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German games maker Bigpoint lets go 120 employees

German online gaming giant Bigpoint has dismissed about 120 employees and is set to close its office in San Francisco, with founder and CEO Heiko Hubertz also set to stand down from the top role.

The news, as reported late last night by Games Industry International, Financial Times Deutschland, and others, is apparently due to worse than expected performance for the company, particularly in the US.

“The games that we have developed in the last two years haven’t been that successful, and the San Francisco area and Bay Area is quite a competitive market,” Hubertz (pictured above) told Games Industry International.

“We haven’t had the strong growth we hoped”

“We need space for other investments in other areas. We’ve doubled our revenues almost every year, and we had a budget for this year of what we wanted in terms of revenue. Unfortunately we haven’t had the strong growth we hoped, but we had hired for this growth.”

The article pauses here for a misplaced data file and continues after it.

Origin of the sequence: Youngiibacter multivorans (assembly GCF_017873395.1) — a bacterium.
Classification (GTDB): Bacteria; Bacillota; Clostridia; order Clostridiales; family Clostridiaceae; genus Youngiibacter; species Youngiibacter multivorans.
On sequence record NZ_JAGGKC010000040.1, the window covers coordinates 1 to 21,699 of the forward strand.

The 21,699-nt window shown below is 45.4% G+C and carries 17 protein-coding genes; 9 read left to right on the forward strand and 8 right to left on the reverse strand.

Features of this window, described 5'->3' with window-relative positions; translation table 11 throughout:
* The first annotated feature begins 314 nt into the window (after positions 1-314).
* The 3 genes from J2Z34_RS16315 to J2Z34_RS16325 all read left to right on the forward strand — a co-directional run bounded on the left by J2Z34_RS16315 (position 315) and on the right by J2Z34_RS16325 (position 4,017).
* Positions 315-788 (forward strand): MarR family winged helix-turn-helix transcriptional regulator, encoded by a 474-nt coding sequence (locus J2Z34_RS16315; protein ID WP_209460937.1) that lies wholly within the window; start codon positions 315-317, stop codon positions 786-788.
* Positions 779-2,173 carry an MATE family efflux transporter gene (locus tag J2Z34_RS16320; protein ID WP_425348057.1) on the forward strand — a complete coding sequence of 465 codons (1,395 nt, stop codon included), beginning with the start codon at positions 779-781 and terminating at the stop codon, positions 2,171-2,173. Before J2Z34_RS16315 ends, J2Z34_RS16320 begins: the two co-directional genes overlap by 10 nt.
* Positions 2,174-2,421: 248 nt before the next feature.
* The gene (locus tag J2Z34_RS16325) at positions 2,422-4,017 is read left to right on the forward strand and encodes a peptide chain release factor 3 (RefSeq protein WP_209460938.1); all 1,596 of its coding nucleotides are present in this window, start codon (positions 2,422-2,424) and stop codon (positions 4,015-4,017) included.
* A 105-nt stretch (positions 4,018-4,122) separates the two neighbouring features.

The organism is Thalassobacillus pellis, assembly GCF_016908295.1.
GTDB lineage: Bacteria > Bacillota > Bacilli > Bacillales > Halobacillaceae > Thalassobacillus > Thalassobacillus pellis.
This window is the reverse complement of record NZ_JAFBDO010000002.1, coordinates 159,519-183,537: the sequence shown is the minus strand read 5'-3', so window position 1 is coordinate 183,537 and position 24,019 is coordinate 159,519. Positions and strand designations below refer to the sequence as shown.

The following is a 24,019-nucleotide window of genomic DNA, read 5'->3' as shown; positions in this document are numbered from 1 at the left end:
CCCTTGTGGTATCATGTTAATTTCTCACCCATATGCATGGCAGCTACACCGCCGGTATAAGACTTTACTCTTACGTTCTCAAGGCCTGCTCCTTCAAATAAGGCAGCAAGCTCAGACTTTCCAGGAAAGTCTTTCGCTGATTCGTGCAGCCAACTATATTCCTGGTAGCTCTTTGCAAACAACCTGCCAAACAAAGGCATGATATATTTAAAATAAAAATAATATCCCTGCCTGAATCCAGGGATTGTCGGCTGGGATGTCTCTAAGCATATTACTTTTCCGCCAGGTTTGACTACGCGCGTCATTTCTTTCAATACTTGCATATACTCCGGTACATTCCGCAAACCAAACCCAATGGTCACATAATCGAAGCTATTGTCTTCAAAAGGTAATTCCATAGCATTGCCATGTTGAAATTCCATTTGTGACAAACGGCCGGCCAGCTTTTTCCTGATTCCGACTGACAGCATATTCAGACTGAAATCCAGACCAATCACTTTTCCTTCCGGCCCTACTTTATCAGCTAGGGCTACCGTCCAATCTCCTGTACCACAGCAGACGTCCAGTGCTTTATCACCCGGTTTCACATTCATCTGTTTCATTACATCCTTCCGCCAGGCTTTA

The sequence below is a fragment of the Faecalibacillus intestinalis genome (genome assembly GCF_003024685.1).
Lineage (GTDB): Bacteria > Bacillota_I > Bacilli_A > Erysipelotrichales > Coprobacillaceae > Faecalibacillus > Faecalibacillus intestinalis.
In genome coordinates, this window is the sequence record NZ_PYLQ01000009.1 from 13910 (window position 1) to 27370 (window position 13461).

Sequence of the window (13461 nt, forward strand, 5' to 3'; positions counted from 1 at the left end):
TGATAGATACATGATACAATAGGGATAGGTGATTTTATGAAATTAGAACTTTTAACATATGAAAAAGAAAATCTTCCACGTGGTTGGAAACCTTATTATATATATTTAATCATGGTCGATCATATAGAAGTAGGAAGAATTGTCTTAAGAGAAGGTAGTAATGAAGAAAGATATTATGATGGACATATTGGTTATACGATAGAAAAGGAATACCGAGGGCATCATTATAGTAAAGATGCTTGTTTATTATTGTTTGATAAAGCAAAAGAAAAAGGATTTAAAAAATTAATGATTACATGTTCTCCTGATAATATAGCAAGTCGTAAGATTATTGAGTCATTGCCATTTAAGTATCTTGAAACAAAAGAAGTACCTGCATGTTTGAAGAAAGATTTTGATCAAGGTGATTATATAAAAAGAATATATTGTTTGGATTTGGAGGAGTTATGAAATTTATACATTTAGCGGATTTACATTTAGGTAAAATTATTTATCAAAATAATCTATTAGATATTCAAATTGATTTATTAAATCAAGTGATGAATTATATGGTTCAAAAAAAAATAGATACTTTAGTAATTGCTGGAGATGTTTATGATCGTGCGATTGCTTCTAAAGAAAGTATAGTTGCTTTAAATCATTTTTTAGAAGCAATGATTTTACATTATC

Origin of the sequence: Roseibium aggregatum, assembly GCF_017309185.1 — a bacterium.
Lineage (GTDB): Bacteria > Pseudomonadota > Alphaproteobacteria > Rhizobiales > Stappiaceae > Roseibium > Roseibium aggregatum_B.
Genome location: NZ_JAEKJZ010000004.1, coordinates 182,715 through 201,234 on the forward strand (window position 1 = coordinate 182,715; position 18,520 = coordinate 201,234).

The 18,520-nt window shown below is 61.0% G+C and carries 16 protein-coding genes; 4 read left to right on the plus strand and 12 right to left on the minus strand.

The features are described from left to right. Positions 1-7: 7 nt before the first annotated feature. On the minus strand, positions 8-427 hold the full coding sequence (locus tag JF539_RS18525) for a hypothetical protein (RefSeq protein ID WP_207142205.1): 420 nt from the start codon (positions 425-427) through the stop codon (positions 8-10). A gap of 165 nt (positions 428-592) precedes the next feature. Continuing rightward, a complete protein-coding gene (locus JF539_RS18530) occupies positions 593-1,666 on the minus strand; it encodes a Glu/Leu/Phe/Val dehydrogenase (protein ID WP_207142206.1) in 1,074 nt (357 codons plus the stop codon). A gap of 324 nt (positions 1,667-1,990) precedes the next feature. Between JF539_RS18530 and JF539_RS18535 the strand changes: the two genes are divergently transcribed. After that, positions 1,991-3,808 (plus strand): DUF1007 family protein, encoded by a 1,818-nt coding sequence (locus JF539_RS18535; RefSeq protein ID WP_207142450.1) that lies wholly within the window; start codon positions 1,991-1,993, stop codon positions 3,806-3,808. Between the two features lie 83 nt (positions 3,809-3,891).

About 40 employees in San Francisco will be let go as well as about 80 administrative staff in Hamburg, in a bid to reduce costs – about 15 percent of the company’s workforce, according to Financial Times Deutschland. Also just announced, Hubertz will be stepping down as CEO to take up a position at the head of the company’s supervisory board. He told media this is a move that’s been planned for a while, and that there is no direct connection to this week’s job cuts.

What’s next in free-to-play gaming land?

Bigpoint, which made its name with free-to-play browser games that entice users to spend on virtual goods and in-game bonuses, started 2012 with strong growth plans. In January, the company celebrated 250 million registered players and offices in Hamburg, Malta, San Francisco, Sao Paulo, London, France, and Spain, with more offices scheduled to open this year.

The company went through a refocus in July, with media reports of 29 job losses, the scrapping of mobile projects and a shake-up at the executive level. Last night’s news, hot on the heels of social gaming king Zynga’s job cuts, game scrapping, and office closures, might be a sign of trouble emerging in the free-to-play “gaming as a service” industry.

Yet, Belarus-based Wargaming, the makers of World of Tanks, is a weight on the other side. Accel Partners’ Max Niederhofer name-checked the company at the recent IdeaLab! conference as a player in the space with revenue akin to “printing money” and now too big to be acquired.

Image credit: Flickr user Official GDC

This story appeared today on VentureVillage, VentureBeat’s Europe-based syndication partner.

This story originally appeared on VentureVillage.


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